- Cruising through the Necropolis
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As a tenth grade biology student in suburban Cincinnati, Ohio, I was required to assemble a leaf collection. Aside from the catalpa, gingko, oak, maple and maybe buckeye, I can’t recall any of the other specimens that I ironed between two sheets of wax paper, identified by kingdom, phylum, class, order, family, genus and species, then handed over in an awkward three-ring binder with embarrassing sloppiness and bare-minimum ambition to our teacher, Mr. Matthews. I squirm today to think of how my dunderheaded, adolescent indifference then was an insult to whatever Adam first named the hickory and the larch, the locust, the hornbeam and the leatherwood, and to all those later poets who tuned the language of the flora even further, with names like frosty [End Page 37] lacebark elm, Warren’s red possumhaw, mountain silverbell, common rose mallow, weeping purple European beech, prairiefire crabapple and sparkleberry winter holly.
No, I don’t remember much of my half-assed collection of leaves, but I remember with an uncanny and haunting clarity the sweet, almost vanilla smell of dry grass in early September, our city’s protracted heat and the mellow, golden haze of those few afternoons when we went out, field manuals in hand, to gather our leaf samples in Cincinnati’s sprawling, seven-hundred-acre Spring Grove Cemetery. And I recall being mesmerized, as I still am in adulthood, by that eerie, relaxing and beautiful silence, interrupted only by the high and grinding whine of late cicadas.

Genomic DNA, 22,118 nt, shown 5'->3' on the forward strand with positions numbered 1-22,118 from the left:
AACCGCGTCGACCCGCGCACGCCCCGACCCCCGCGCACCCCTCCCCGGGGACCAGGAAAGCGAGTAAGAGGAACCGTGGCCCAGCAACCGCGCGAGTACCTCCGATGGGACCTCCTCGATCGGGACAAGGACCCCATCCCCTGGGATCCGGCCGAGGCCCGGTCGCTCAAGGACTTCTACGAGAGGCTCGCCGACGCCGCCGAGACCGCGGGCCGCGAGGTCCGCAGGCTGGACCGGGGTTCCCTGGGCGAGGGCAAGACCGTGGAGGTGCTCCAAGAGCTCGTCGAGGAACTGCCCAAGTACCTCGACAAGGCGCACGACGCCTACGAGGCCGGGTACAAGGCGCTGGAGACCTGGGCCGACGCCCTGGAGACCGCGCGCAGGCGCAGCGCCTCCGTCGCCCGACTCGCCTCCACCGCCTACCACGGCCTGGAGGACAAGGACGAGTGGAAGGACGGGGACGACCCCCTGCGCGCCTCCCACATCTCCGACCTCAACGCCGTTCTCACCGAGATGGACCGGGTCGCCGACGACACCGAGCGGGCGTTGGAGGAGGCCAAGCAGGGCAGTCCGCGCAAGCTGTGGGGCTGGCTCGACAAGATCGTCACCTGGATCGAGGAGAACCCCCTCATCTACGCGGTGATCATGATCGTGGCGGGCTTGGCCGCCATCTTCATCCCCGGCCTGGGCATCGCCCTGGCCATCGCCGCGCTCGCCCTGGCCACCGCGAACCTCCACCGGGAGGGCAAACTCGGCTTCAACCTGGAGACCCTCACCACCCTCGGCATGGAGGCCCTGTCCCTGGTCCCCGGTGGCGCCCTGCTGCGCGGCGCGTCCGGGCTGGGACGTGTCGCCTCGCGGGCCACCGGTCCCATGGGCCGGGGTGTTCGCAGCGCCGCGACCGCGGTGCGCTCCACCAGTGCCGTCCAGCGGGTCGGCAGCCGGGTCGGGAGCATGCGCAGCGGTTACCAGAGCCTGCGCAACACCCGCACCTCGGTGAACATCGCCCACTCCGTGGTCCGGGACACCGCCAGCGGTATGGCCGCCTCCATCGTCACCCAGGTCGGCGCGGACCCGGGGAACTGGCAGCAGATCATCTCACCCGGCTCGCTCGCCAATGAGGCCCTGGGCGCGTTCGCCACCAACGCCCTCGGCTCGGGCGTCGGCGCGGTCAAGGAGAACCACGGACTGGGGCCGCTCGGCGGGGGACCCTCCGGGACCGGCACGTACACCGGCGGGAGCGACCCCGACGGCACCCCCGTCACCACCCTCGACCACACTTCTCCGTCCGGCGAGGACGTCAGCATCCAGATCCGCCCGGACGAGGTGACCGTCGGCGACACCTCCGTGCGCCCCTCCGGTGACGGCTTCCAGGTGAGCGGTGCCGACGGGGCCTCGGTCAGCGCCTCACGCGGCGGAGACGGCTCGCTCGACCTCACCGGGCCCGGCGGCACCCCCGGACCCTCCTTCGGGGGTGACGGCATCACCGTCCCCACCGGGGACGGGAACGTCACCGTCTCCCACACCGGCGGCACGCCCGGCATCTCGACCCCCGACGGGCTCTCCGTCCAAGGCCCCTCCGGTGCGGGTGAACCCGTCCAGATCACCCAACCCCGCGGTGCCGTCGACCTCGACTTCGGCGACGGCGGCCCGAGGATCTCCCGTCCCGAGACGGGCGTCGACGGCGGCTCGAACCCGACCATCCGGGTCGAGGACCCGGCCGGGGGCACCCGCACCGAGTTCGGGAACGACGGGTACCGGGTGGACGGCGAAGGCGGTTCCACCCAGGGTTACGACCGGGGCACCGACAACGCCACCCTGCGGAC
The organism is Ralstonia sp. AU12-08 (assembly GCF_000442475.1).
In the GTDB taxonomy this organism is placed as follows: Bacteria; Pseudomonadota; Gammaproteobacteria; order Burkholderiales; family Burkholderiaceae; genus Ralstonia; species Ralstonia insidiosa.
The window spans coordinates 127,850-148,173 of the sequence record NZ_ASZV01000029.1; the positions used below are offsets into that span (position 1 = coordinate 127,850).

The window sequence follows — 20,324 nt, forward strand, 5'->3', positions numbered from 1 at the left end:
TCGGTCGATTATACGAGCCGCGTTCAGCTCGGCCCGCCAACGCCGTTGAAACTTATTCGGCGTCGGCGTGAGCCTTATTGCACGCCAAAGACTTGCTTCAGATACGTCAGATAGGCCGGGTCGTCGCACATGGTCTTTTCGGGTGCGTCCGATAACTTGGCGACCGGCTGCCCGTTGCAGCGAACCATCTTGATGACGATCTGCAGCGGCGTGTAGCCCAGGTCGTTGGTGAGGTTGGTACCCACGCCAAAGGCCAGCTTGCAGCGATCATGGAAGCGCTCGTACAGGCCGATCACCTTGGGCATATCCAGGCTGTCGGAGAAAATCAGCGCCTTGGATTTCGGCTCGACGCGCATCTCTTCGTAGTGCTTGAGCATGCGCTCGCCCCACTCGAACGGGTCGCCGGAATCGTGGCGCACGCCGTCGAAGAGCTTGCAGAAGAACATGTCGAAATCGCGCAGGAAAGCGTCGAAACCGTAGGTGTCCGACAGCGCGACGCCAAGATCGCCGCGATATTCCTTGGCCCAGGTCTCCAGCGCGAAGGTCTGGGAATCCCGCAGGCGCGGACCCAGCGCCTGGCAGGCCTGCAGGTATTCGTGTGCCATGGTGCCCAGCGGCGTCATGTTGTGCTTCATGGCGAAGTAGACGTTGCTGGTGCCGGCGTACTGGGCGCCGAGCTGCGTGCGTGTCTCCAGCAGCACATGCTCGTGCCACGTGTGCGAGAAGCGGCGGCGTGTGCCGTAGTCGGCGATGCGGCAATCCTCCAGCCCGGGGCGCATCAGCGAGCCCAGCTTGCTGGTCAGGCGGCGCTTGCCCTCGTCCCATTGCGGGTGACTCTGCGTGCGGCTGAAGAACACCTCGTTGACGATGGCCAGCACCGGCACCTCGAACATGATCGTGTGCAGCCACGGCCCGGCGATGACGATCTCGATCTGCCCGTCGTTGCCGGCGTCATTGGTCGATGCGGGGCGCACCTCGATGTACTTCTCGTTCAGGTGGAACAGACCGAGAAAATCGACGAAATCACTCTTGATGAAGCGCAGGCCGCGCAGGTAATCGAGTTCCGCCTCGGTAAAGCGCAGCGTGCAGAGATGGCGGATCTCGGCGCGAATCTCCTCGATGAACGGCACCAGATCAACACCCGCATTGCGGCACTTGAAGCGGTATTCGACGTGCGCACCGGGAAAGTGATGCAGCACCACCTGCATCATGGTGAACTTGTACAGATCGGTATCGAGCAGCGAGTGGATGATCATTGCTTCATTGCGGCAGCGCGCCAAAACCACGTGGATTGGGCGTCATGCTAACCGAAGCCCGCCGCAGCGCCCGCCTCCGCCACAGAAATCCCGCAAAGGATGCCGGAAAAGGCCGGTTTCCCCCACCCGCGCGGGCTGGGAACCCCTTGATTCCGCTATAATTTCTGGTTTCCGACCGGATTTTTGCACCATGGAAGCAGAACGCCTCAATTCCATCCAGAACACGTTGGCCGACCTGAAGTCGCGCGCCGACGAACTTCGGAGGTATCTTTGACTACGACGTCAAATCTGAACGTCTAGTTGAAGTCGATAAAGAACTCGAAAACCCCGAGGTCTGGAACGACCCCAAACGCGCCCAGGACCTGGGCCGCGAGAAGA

Spring Grove’s designer, Adolph Strauch, was to cemeteries what Frederick Law Olmstead was to urban parks. Strauch’s vision of a so-called rural burial ground, in an age when rampant cholera epidemics plagued Cincinnati, was one in which the grandeur and gorgeousness of the natural world, in symphony with architecture and sculpture, would provide an “appropriate depository for the dead.” It’s the second-largest cemetery in the United States, and indeed, it was always intended to be a botanist’s wonderland. As early as five years after the first interment in September of 1845, it boasted 4,300 plant varieties. In high spring, in blooming season, there is enough Wordsworthian tranquillity and lushness to make even mortality seem a gentle prospect. Birds lose themselves in a delirium of song as the dearly departed repose in a Shangri-la of bowers; shady groves; rolling, grassy slopes; and ornamental lakes.
At the beginning of our sophomore year, because we were still too young to drive, we were carted out and dropped off at Spring Grove’s brooding stone-and-iron gates and turned loose on that commonwealth of the dead to hunt for a sugar maple and an Osage orange tree, a sumac and a ponderosa pine. Mostly, we spent our time cutting up among the mighty impressive list of notables buried in our midst—the likes of industrial titans William Proctor and James Gamble, forty-one Civil War generals (including Joseph P. Hooker), abolitionist and Underground Railroad mastermind Levi Coffin and Salmon P. Chase, the one time secretary of the Treasury, then Chief Justice of the U. S. Supreme Court, whose formidable glare still graces the $10,000 bill.
This was September of 1980. In January, we watched the Bengals lose to the San Francisco 49ers in the Super Bowl. I remember that. In February, the United States defeated the Soviet Union to advance to the gold-medal round in Olympic hockey in Lake Placid, New York. I remember that, too. [End Page 38] The rest of the year pretty much floated over my head like a chain of drifting nimbus clouds. Looking back, however, it was a busy time, filled with events that would have rendered the future, middle-aged version of myself—or rather, the adult I have become—pensive, doubtful and riddled with disappointment. A U.S. and European grain embargo against Russia and our country’s first $1.5 billion bailing out Chrysler. Operation Eagle Claw, the mission to rescue the fifty-two hostages held in Iran by student militants, ended in...